46. Reflections – Puddles – Photograph the reflections in puddles

47. Reflections – Sunglasses – you get the idea.

48. Abstract Patterns – look for patterns in object to make the focus of your shots.

49. Take photos where color is the main subject of the photo.

50. Water and Mirror Shots. Find an old mirror with a rim or frame, lay it on a flat surface so that it is parallel to the ground.  Pour water onto the mirror until the water is at least a quarter of an inch deep. Shoot photos of the reflections in the mirror. Flowering trees look fantastic!

51. Cloudy Days. Cloudy or hazy days when there is no wind are perfect for taking close-up shots of flowers.

52. Break The Rules – take a series of shots that completely break the “Rule of Thirds.”

53. Break The Rules – take a bunch of shots where the sun is behind your subject.

54. Flash It. Dig the flash out of the closet, or use the pop-up flash on the camera and play with it. Use the flash to fill in shadows in the sun. Go out at night and look for unusual things in the yard to shoot. You get the idea.

55. Continuous Focus Mode – Find a reason to use the continuous (or AI Servo) focus mode and start shooting. Moving people, cars, birds, animals – anything that stays in motion.

56. Old People. Find somebody old to photograph

57. Children. Find some children to photograph – make sure that it is OK with their parents first!

58. Models. Find someone willing to pose for you and act as a model. Direct them as to how and where to stand, what to do with their hands, etc.

59. Couples. Any two people will do. Take photos of them interacting.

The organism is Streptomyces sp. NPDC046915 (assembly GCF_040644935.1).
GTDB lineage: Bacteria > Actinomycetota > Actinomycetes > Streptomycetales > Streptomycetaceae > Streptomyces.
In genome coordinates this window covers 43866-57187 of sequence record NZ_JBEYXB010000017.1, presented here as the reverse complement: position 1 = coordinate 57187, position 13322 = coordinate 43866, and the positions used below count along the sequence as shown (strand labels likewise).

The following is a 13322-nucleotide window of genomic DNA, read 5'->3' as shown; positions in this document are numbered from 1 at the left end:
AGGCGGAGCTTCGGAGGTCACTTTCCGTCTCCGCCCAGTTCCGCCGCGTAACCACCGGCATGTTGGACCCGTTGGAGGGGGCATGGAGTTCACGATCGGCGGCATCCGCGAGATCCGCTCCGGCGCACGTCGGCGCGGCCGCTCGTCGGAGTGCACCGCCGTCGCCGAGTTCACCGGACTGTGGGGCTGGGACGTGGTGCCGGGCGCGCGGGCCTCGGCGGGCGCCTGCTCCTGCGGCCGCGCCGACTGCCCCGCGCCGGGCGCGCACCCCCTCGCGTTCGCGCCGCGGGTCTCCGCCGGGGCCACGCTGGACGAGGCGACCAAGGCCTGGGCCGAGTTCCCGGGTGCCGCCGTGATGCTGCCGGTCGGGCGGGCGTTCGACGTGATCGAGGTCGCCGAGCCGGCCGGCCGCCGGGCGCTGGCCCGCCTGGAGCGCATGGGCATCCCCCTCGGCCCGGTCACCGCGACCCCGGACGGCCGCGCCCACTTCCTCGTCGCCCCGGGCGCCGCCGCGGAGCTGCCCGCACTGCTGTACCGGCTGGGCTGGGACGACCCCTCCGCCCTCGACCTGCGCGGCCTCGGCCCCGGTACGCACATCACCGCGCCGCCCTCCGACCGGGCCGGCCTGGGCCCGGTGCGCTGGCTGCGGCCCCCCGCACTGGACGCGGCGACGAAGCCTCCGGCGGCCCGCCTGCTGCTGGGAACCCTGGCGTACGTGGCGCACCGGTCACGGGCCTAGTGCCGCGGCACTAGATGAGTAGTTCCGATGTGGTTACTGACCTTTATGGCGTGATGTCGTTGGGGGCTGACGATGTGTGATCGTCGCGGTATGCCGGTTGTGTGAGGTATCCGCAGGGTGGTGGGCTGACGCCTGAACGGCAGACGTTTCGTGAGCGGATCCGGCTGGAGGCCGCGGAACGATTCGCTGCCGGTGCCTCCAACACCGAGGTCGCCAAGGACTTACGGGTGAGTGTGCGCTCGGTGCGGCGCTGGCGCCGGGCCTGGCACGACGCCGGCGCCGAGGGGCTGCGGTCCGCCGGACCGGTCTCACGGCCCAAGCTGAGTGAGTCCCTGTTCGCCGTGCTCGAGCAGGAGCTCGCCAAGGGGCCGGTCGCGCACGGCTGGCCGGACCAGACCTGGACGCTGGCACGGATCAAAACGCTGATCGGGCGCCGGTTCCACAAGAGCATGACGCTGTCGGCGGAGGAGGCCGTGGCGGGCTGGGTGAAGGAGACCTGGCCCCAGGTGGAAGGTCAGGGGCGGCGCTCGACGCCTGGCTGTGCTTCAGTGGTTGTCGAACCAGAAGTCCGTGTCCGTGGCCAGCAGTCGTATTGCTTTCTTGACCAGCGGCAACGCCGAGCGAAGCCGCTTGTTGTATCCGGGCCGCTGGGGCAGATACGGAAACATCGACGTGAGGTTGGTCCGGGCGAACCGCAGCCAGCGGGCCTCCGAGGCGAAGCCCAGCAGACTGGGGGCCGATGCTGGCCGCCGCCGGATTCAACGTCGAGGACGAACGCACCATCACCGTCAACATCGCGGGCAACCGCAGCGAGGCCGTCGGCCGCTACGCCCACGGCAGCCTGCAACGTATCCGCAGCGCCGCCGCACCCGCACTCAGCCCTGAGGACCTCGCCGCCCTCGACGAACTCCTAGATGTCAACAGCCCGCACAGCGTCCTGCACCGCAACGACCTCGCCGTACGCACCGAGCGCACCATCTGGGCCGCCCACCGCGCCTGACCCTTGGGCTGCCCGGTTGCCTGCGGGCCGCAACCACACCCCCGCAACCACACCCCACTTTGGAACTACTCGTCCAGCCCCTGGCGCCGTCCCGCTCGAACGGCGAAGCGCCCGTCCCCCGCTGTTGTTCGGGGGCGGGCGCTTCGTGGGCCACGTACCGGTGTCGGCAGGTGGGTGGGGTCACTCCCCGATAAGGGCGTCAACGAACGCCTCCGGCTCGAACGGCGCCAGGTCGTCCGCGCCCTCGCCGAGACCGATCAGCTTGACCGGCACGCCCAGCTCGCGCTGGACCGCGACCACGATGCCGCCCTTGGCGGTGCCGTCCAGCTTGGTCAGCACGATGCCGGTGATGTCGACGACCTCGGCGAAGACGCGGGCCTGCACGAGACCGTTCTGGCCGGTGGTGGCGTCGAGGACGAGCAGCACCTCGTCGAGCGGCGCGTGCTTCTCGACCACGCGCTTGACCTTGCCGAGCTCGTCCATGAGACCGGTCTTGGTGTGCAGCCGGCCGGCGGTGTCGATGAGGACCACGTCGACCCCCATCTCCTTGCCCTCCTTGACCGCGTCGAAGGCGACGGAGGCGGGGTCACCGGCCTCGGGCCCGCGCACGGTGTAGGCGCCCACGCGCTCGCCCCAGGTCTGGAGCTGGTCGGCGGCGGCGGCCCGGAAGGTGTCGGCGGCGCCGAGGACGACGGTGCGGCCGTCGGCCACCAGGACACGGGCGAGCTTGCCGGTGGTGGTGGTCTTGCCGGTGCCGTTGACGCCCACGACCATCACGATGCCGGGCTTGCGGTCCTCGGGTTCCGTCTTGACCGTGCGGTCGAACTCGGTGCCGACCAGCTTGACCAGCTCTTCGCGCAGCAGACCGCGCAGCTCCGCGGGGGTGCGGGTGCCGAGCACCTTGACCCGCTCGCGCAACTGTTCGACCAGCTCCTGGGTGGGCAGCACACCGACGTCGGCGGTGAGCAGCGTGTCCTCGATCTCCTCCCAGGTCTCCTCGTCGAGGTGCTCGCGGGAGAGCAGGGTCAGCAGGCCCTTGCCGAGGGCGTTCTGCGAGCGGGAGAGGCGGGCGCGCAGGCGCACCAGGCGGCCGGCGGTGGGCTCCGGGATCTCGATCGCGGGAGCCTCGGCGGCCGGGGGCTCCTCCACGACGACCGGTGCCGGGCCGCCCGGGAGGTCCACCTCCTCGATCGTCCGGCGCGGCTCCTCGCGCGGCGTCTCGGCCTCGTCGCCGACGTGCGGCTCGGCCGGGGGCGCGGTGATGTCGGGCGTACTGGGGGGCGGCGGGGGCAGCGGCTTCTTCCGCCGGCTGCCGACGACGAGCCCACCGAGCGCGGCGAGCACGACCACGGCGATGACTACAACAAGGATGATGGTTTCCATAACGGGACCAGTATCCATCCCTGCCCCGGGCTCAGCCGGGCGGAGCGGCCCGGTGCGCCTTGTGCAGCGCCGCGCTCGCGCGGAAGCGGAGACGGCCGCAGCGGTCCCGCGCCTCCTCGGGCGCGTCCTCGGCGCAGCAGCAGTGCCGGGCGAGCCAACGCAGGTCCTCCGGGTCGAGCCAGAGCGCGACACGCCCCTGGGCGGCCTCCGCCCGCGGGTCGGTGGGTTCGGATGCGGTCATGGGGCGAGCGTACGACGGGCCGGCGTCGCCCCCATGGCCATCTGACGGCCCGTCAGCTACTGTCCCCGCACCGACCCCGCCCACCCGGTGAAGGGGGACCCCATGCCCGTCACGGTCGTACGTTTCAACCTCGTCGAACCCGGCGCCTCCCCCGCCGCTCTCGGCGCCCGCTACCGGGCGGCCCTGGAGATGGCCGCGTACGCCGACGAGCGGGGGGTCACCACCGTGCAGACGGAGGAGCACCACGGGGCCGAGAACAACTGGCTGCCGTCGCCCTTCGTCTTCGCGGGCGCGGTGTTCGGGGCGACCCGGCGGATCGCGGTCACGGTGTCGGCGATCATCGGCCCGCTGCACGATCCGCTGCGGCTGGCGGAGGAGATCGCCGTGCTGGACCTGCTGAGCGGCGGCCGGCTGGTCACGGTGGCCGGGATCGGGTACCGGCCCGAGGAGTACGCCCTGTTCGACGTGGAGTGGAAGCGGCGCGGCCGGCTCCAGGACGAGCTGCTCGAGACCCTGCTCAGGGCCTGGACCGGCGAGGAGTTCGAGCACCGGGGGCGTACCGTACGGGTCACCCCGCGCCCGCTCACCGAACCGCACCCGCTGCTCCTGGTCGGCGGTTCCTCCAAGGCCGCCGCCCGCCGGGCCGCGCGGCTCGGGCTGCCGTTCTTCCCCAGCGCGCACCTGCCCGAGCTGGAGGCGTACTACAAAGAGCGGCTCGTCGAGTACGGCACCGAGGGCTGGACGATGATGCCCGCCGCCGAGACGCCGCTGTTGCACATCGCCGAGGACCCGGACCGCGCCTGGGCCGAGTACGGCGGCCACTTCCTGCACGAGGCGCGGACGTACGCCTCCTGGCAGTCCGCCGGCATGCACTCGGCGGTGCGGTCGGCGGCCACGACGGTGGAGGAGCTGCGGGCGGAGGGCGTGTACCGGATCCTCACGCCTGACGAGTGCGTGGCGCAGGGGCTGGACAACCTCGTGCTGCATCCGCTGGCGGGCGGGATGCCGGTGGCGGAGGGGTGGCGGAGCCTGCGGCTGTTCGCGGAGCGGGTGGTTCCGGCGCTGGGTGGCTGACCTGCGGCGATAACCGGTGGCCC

60. Unusual Angles. Take photos from up high, down low – anywhere but the usual.

61. Shadows. Take photos where shadows are the main subject of the shot.

62. Frames and Borders. Find natural frames (trees, buildings, etc.) that serve to frame your photo.

63. Photograph Food – Not just apples, go for the GOOD stuff.

64. People Eating. Who looks good eating? Find out.

65. Photograph Trash. Not the garbage in the can, take a walk around and take photos of things that have discarded. Maybe even consider picking it up when you are done.

66. Doors. Find different doors and start shooting.
67. Rooms. Photograph different rooms and try to make them beautiful. When photographing rooms of a house, try to make photographs that would sell the house if they were in the real estate section.

68. Water. Look for all different kinds of water (lakes, rivers, streams, puddles, waterfalls, drops of water on cars, etc.)

69. Architecture. Take shots of buildings that show off something different.

70. Walk 100 paces and take pictures of 20 things from that spot.

71. Light. Take photos of anything that shows remarkable light.

72. Off Center. Take a series of photos where the subject is well off-center.

73. Using a zoom lens, take multiple photos of the same subject. Change YOUR distance from the subject and use the zoom to make the subject the same size in the photo. Note how this changes the background of the photo.

74. Shoot several photos of the same subject, but from the perspective of a giant, and adult, a toddler and a frog.

75. Take as many photos as you can of an object such that each photo is unique. Try to select an object that will give you additional flexibility.

76. Take 76 photos of objects that have something in common (same color, shape, size, begin with the same letter, etc.)

77. Pan with a moving object (bike, car, jogger) to show motion - the subject is in focus, the background is blurred.

78. Take photos that portray emotions (love, anger, happiness, etc.)

79. Photograph textures.

80. Take photos of weather – rain, snow, heat, cold, etc.

81. Do a photoshoot with a friend/model.

82. Light and Dark. Shoot a light subject on an almost totally dark background.

83. Dark and Light. Shoot a subject against a totally white background. Try to get the background as bright as possible without blowing out any highlights.
84. Go For A Walk. Every 100 steps, take a photo of something of interest.

85. Go For A Walk. Take a photo of an object that begins with each letter of the alphabet in order. If you can’t find something, take two shots of something beginning with the next letter.